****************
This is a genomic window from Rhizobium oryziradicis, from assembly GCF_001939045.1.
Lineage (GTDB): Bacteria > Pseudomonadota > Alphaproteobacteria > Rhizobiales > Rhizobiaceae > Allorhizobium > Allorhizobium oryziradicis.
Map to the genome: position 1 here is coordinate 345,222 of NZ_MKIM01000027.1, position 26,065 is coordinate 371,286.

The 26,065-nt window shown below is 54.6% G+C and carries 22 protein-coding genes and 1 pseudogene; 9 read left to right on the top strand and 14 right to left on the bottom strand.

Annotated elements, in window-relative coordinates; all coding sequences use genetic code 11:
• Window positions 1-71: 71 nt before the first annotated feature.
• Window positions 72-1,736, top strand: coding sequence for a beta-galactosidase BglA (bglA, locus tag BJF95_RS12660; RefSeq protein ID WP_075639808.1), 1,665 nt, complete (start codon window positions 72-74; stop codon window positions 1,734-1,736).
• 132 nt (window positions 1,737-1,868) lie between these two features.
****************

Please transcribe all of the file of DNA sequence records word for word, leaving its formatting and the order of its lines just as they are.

This is a genomic window from Rhizobium oryziradicis, from assembly GCF_001939045.1.
Lineage (GTDB): Bacteria > Pseudomonadota > Alphaproteobacteria > Rhizobiales > Rhizobiaceae > Allorhizobium > Allorhizobium oryziradicis.
Map to the genome: position 1 here is coordinate 345,222 of NZ_MKIM01000027.1, position 26,065 is coordinate 371,286.

The 26,065-nt window shown below is 54.6% G+C and carries 22 protein-coding genes and 1 pseudogene; 9 read left to right on the top strand and 14 right to left on the bottom strand.

Annotated elements, in window-relative coordinates; all coding sequences use genetic code 11:
• Window positions 1-71: 71 nt before the first annotated feature.
• Window positions 72-1,736, top strand: coding sequence for a beta-galactosidase BglA (bglA, locus tag BJF95_RS12660; RefSeq protein ID WP_075639808.1), 1,665 nt, complete (start codon window positions 72-74; stop codon window positions 1,734-1,736).
• 132 nt (window positions 1,737-1,868) lie between these two features.